Cosan Na Naomh, Mount Brandon on the Dingle Peninsula in Kerry

An article by Pól Ó Conghaile from the

Dingle Way and Ireland’s second-highest mountain are just two inclusions on the ‘Epic Hikes of Europe’ list

“If you can’t see the top of Mount Brandon, it’s already raining up there. If you can see it, then it’s going to rain soon.”

So a Lonely Planet author was told by a barman at An Bóthar Pub on the Dingle Peninsula. He went on to summit the peak and finish out the 180km Dingle Way anyway – a seven- to ten-day walking route that now finds itself listed among the publisher’s ‘Epic Hikes of Europe’.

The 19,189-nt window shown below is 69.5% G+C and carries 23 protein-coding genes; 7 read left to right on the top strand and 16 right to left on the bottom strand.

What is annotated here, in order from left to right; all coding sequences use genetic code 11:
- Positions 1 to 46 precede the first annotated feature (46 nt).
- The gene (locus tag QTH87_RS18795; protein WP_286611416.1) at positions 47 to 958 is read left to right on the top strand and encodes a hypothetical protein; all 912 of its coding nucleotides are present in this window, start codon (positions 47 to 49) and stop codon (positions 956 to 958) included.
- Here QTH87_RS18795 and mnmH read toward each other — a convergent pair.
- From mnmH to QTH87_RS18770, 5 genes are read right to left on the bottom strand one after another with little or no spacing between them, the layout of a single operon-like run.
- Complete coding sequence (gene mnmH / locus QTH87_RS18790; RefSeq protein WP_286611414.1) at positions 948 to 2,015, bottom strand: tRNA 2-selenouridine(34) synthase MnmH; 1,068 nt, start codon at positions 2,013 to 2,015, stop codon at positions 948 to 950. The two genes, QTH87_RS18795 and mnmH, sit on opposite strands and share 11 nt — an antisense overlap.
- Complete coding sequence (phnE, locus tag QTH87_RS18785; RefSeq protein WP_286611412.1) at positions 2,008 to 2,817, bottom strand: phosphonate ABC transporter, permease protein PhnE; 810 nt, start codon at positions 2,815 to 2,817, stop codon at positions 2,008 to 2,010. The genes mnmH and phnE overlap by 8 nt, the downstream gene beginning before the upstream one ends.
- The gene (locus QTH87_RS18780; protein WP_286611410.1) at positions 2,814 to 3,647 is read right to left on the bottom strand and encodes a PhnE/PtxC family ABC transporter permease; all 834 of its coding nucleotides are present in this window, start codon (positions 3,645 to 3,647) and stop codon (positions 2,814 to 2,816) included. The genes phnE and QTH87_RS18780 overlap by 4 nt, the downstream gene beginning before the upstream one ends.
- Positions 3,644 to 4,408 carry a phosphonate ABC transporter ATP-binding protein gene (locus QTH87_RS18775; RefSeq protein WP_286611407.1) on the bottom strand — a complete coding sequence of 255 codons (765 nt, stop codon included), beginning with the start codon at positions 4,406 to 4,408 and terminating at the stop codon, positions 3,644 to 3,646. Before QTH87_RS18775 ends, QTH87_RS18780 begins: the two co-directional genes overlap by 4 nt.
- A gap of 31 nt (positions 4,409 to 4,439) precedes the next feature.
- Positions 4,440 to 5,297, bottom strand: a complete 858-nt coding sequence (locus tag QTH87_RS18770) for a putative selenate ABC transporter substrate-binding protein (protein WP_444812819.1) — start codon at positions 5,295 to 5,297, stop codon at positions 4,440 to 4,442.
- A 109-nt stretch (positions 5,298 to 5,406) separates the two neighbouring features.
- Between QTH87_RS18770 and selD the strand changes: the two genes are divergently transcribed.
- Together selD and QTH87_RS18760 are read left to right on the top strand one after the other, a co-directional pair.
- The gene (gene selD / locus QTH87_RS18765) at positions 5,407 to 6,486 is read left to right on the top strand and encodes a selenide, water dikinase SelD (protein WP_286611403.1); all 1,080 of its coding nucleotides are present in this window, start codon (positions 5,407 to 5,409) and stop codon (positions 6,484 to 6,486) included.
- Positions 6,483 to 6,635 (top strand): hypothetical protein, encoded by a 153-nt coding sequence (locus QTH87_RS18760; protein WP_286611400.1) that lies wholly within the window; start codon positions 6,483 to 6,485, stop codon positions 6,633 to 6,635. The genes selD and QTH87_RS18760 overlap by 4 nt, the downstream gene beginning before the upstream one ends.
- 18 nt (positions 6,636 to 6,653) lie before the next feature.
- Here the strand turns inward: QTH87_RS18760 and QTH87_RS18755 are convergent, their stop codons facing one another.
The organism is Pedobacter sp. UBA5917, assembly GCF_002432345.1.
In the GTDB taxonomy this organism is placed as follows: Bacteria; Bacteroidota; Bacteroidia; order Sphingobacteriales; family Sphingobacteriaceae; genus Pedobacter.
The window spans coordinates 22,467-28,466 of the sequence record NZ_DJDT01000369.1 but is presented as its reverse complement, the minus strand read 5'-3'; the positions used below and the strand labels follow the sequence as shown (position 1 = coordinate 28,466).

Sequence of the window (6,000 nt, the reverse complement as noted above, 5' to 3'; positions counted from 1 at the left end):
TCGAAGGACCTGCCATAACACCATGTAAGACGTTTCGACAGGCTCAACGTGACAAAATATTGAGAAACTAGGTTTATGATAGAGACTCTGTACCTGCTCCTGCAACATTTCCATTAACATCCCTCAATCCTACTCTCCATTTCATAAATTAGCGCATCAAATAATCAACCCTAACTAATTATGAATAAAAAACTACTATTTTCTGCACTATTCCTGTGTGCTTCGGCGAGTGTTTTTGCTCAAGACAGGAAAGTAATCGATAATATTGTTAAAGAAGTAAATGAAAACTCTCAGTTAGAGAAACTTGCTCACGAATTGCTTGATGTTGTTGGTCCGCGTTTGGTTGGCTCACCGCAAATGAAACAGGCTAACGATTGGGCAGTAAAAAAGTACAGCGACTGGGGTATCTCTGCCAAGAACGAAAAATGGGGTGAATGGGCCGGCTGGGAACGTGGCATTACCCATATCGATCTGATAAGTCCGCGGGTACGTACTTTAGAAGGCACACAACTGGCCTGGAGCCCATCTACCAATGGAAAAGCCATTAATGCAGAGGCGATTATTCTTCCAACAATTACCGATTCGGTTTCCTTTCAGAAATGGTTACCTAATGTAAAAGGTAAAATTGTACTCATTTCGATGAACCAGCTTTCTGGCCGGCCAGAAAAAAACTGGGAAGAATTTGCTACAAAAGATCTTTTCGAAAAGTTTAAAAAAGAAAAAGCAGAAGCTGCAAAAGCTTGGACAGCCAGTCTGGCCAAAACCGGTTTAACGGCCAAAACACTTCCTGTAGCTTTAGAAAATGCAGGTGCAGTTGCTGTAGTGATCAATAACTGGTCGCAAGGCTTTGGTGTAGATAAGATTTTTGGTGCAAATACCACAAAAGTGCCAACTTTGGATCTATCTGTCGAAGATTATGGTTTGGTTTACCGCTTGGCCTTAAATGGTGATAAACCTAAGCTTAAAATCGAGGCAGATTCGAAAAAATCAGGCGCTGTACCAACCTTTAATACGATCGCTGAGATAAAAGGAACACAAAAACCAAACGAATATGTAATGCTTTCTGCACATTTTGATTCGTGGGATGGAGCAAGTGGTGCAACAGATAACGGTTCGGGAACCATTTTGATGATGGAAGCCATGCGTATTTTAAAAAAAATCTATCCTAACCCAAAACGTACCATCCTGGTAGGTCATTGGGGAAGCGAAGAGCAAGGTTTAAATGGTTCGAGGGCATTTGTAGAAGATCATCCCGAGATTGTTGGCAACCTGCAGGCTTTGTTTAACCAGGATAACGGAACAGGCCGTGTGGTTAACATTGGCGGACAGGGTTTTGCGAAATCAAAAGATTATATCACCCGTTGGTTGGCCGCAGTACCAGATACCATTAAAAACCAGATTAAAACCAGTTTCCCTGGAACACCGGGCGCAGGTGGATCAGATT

Lonely Planet’s latest book is a collection showcasing 200 of the “best walking adventures” on the continent, from Andalucía to the Arctic Circle.

“Europe is a veritable hiker’s adventure playground,” it says, introducing a round-up that ranges from Slovenia’s Karst region to the Pembrokeshire Coastal Path in Wales.

The Dingle Way is one of 50 hikes given an in-depth, first-person narrative treatment, with the author describing a multi-day round-trip from Tralee to Annascaul’s South Pole Inn (and the obligatory homage to Tom Crean), Ventry Bay, Mount Brandon and back.